Wallenstein had flown too close to the Imperial sun on the wax wings of war, and it was time for the fall. Following Lützen there had been several avenues open to the Imperial and Spanish forces. The Swedish forces under Marshall Horn were speeding westwards to threaten the crucial Rhine fortress of Breisach, and Bernard of Saxe-Weimar was still lurking with what remained of Adolphus’ army to the north of Bavaria. Ostensibly pursuing and smashing either of the recovering Swedish and Saxon forces could again lurch the war towards conclusion. But Wallenstein opted for neither, and marched out to set Bohemia and Saxony on fire. Even worse, he continued to quarter his troops on imperial and Bavarian lands. The results spoke for themselves. By the end of 1633 close to 30,000 Bavarian peasants revolted, and a frantic Maximilian only narrowly talked the revolution down from a cliff.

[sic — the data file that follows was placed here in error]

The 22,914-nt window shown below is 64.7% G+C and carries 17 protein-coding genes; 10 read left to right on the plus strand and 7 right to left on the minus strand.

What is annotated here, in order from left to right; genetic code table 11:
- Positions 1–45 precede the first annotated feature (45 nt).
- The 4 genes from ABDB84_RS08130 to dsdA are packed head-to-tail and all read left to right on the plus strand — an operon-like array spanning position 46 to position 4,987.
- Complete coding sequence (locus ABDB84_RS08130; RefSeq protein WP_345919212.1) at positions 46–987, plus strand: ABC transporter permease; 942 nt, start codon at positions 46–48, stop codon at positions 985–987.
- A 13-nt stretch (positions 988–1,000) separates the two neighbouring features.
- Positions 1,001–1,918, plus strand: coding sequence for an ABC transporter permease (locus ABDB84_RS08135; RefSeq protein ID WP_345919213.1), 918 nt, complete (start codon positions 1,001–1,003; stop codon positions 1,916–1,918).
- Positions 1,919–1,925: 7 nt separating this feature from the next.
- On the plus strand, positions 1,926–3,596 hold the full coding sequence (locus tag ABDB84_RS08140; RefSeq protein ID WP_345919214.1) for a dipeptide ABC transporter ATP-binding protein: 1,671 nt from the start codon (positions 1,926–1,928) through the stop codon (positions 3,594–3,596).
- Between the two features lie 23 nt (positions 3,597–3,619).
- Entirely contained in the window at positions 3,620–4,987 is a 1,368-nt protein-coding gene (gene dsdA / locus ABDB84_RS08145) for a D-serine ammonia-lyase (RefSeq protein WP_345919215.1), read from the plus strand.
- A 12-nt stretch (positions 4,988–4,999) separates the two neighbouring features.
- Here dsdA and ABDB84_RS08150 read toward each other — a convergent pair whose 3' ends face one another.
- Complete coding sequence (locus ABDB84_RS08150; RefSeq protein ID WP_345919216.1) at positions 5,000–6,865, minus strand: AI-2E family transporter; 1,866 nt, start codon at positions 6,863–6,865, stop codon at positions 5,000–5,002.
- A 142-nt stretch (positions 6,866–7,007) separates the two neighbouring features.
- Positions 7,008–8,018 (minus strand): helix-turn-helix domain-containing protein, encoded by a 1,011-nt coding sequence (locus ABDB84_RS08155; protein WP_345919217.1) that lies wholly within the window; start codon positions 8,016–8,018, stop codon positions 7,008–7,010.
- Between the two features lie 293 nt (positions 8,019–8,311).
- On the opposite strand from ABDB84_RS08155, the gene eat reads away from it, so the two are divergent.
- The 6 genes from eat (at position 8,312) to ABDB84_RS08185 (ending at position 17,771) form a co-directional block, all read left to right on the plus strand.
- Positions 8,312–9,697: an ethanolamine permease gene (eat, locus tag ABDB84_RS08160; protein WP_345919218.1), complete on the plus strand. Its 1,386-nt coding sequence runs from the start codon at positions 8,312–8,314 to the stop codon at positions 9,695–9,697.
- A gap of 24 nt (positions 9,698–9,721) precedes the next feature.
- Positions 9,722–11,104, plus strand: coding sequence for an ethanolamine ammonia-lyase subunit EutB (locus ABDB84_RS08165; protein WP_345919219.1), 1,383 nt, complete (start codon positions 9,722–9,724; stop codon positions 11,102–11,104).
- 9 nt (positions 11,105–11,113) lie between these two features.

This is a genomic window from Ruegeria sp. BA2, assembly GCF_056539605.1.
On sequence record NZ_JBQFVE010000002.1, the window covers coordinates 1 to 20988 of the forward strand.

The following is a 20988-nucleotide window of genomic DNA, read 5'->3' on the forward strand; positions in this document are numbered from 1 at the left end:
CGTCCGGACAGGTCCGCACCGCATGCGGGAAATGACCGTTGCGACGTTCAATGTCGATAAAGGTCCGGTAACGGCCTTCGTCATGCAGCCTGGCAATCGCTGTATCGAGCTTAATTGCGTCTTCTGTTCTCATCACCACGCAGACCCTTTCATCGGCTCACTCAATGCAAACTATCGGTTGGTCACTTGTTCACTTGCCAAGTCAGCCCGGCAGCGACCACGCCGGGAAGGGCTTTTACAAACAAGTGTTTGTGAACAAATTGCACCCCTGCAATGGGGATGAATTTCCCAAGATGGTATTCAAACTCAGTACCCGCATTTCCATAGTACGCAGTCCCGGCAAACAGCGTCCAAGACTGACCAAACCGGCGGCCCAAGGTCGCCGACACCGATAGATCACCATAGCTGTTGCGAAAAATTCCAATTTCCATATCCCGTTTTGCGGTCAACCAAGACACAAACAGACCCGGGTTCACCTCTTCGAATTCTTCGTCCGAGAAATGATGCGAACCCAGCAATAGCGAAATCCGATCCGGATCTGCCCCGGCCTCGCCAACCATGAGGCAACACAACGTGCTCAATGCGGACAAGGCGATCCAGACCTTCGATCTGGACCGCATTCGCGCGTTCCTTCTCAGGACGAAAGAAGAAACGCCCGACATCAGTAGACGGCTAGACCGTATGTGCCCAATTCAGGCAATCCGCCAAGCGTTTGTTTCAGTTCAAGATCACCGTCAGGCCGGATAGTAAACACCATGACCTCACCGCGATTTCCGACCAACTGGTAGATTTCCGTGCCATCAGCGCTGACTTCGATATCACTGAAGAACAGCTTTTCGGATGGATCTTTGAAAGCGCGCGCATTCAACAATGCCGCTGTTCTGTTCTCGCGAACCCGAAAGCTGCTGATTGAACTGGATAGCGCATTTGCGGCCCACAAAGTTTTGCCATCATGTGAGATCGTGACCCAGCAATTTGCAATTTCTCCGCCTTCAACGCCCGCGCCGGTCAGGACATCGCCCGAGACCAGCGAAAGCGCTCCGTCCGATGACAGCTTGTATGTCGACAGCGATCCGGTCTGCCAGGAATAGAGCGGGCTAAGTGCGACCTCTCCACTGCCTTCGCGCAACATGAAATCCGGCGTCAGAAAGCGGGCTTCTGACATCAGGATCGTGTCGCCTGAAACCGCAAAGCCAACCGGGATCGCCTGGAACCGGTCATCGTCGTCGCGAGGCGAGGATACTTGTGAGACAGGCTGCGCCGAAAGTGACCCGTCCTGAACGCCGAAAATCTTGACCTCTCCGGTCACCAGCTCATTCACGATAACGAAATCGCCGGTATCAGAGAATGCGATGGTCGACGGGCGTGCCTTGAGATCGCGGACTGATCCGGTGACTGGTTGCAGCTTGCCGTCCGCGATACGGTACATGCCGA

Moreover, while Wallenstein was curt and rude to Hapsburg missives, he seemed to be maintaining an unhealthy correspondence with everyone else. This wasn’t just men like his old friend Arnim in Saxon employ, but nominal enemies like Johann Georg and even Richelieu. Though Wallenstein insisted he was just negotiating a hopeful end to the war, anyone talking to Richelieu was clearly up to something as far as Ferdinand was concerned. Seized copies of negotiated terms showed that Wallenstein seemed to be offering different things based on the reader, which did little to help him build friends. The Emperor’s suspicions flared further when Wallenstein finally moved against the Swedes and captured dear old Count Thurn in late October, then inexplicably released him. Hilariously Wallenstein justified Thurn’s freedom by pointing out just how useless the Bohemian was, suggesting he was more damaging to the Protestants when he was on the loose.